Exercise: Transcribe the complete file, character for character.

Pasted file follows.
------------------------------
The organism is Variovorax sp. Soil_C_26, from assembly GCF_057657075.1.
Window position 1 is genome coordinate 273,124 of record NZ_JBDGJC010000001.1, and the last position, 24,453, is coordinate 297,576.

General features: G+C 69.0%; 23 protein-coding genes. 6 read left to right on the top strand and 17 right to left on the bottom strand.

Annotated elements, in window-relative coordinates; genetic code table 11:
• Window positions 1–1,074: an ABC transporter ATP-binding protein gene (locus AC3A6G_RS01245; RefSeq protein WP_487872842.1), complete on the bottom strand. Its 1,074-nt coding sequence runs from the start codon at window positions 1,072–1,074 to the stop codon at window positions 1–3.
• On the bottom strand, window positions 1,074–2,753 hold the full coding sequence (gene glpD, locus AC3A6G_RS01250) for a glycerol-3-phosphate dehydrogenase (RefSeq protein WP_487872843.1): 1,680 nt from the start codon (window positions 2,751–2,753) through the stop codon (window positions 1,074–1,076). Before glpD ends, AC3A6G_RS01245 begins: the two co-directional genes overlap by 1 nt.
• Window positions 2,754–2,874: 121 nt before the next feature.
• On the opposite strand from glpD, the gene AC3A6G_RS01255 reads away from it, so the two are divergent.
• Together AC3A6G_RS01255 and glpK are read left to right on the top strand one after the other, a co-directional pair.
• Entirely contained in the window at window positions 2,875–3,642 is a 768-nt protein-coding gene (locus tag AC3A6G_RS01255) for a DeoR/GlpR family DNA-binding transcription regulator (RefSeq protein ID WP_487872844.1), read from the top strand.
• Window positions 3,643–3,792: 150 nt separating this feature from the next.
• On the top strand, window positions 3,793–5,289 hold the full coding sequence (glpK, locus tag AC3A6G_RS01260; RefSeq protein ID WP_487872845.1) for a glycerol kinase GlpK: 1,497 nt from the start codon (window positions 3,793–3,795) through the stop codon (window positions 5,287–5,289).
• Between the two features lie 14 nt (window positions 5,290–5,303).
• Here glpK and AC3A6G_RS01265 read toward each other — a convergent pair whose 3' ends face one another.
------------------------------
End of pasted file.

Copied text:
The organism is Variovorax sp. Soil_C_26, from assembly GCF_057657075.1.
Window position 1 is genome coordinate 273,124 of record NZ_JBDGJC010000001.1, and the last position, 24,453, is coordinate 297,576.

General features: G+C 69.0%; 23 protein-coding genes. 6 read left to right on the top strand and 17 right to left on the bottom strand.

Annotated elements, in window-relative coordinates; genetic code table 11:
• Window positions 1–1,074: an ABC transporter ATP-binding protein gene (locus AC3A6G_RS01245; RefSeq protein WP_487872842.1), complete on the bottom strand. Its 1,074-nt coding sequence runs from the start codon at window positions 1,072–1,074 to the stop codon at window positions 1–3.
• On the bottom strand, window positions 1,074–2,753 hold the full coding sequence (gene glpD, locus AC3A6G_RS01250) for a glycerol-3-phosphate dehydrogenase (RefSeq protein WP_487872843.1): 1,680 nt from the start codon (window positions 2,751–2,753) through the stop codon (window positions 1,074–1,076). Before glpD ends, AC3A6G_RS01245 begins: the two co-directional genes overlap by 1 nt.
• Window positions 2,754–2,874: 121 nt before the next feature.
• On the opposite strand from glpD, the gene AC3A6G_RS01255 reads away from it, so the two are divergent.
• Together AC3A6G_RS01255 and glpK are read left to right on the top strand one after the other, a co-directional pair.
• Entirely contained in the window at window positions 2,875–3,642 is a 768-nt protein-coding gene (locus tag AC3A6G_RS01255) for a DeoR/GlpR family DNA-binding transcription regulator (RefSeq protein ID WP_487872844.1), read from the top strand.
• Window positions 3,643–3,792: 150 nt separating this feature from the next.
• On the top strand, window positions 3,793–5,289 hold the full coding sequence (glpK, locus tag AC3A6G_RS01260; RefSeq protein ID WP_487872845.1) for a glycerol kinase GlpK: 1,497 nt from the start codon (window positions 3,793–3,795) through the stop codon (window positions 5,287–5,289).
• Between the two features lie 14 nt (window positions 5,290–5,303).
• Here glpK and AC3A6G_RS01265 read toward each other — a convergent pair whose 3' ends face one another.